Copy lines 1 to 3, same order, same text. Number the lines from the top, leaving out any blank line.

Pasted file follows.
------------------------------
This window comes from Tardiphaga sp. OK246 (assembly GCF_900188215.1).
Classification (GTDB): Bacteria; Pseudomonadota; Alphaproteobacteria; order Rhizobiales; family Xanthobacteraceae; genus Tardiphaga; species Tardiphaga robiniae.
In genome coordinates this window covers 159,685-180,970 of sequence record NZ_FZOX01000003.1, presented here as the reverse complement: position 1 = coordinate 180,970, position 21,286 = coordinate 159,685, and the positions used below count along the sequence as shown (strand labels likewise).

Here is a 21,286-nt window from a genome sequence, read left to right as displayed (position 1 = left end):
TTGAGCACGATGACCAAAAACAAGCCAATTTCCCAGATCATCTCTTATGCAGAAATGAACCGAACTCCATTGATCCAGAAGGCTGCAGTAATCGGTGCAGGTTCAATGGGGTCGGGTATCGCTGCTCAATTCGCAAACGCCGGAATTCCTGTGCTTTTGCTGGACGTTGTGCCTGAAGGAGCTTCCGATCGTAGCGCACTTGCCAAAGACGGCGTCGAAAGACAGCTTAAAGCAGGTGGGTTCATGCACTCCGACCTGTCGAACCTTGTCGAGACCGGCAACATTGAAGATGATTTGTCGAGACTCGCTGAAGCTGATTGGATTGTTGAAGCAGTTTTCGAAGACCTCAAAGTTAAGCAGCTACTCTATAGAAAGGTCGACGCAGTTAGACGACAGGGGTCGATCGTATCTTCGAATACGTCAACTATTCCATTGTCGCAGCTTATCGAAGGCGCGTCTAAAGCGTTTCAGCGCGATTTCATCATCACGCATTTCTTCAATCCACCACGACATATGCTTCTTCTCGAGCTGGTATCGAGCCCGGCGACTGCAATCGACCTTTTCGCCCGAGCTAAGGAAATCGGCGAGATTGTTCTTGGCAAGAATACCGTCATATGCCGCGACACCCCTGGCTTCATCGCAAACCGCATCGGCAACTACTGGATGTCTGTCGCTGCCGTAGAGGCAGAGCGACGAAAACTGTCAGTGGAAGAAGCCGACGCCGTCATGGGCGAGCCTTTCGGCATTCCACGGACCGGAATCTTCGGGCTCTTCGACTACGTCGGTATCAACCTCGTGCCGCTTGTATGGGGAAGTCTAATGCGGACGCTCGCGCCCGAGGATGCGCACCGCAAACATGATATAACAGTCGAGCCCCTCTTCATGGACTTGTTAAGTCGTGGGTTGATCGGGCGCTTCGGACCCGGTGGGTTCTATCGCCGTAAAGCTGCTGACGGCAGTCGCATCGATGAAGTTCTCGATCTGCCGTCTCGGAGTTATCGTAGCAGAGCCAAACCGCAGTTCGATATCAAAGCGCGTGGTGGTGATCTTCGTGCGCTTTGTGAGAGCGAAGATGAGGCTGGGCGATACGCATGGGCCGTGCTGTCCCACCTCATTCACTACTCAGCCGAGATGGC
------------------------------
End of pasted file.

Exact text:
This window comes from Tardiphaga sp. OK246 (assembly GCF_900188215.1).
Classification (GTDB): Bacteria; Pseudomonadota; Alphaproteobacteria; order Rhizobiales; family Xanthobacteraceae; genus Tardiphaga; species Tardiphaga robiniae.
In genome coordinates this window covers 159,685-180,970 of sequence record NZ_FZOX01000003.1, presented here as the reverse complement: position 1 = coordinate 180,970, position 21,286 = coordinate 159,685, and the positions used below count along the sequence as shown (strand labels likewise).